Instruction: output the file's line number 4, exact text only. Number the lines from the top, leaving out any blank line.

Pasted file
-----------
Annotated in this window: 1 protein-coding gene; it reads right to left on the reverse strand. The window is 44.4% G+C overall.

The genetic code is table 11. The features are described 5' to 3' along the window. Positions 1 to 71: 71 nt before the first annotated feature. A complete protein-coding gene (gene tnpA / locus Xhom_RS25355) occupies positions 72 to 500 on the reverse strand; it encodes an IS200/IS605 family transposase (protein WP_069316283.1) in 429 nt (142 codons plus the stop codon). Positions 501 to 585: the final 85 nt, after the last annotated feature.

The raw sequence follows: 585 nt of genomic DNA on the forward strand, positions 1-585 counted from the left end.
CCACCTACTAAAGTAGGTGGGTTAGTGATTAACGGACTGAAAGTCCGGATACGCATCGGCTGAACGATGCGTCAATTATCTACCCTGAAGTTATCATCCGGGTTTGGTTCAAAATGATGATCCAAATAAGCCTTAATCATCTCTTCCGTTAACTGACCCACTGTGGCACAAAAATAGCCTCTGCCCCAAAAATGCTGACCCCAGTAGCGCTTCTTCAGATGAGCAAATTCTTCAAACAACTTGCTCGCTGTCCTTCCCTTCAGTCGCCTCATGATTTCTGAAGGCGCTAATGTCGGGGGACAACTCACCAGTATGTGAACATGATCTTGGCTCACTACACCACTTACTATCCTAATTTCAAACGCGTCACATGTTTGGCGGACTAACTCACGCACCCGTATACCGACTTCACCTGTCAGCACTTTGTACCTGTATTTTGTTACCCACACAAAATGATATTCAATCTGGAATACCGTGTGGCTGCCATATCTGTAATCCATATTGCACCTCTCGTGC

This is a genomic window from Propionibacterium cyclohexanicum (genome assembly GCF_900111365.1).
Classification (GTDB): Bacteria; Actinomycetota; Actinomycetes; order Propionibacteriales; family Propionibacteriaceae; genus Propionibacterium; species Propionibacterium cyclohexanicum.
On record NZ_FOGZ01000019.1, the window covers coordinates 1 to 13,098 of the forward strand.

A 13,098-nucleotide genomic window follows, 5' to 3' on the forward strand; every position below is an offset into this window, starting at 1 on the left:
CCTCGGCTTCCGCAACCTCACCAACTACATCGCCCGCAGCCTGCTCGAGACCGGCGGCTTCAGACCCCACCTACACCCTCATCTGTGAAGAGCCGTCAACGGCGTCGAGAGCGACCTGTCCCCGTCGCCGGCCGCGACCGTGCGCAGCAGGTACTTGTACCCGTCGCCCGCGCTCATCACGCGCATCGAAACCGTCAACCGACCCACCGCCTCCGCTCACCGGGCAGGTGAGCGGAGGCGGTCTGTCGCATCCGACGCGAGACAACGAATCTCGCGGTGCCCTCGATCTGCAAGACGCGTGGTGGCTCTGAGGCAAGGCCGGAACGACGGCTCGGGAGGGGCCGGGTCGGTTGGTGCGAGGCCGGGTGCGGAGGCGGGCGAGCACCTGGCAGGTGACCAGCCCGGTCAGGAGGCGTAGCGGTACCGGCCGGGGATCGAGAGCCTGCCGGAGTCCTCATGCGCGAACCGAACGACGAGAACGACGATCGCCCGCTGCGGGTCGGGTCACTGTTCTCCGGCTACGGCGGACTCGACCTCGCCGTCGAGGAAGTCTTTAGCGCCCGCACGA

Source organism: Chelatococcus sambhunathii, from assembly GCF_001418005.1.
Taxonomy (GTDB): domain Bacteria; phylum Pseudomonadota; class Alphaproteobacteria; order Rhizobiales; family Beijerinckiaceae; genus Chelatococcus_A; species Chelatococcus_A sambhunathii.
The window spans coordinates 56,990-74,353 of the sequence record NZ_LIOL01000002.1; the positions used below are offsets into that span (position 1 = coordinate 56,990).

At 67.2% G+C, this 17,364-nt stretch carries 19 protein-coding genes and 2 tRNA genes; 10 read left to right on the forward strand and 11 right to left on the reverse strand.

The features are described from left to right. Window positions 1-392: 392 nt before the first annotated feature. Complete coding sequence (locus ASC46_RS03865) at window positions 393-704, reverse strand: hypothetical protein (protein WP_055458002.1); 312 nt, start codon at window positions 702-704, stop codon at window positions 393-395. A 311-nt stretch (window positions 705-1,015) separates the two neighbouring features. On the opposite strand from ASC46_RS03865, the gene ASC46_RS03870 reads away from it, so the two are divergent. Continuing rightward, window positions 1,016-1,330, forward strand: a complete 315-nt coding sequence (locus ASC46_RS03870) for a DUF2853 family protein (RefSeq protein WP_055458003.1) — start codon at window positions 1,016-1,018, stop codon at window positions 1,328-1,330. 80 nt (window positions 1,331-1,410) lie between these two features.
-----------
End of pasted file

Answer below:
CCACCTACTAAAGTAGGTGGGTTAGTGATTAACGGACTGAAAGTCCGGATACGCATCGGCTGAACGATGCGTCAATTATCTACCCTGAAGTTATCATCCGGGTTTGGTTCAAAATGATGATCCAAATAAGCCTTAATCATCTCTTCCGTTAACTGACCCACTGTGGCACAAAAATAGCCTCTGCCCCAAAAATGCTGACCCCAGTAGCGCTTCTTCAGATGAGCAAATTCTTCAAACAACTTGCTCGCTGTCCTTCCCTTCAGTCGCCTCATGATTTCTGAAGGCGCTAATGTCGGGGGACAACTCACCAGTATGTGAACATGATCTTGGCTCACTACACCACTTACTATCCTAATTTCAAACGCGTCACATGTTTGGCGGACTAACTCACGCACCCGTATACCGACTTCACCTGTCAGCACTTTGTACCTGTATTTTGTTACCCACACAAAATGATATTCAATCTGGAATACCGTGTGGCTGCCATATCTGTAATCCATATTGCACCTCTCGTGC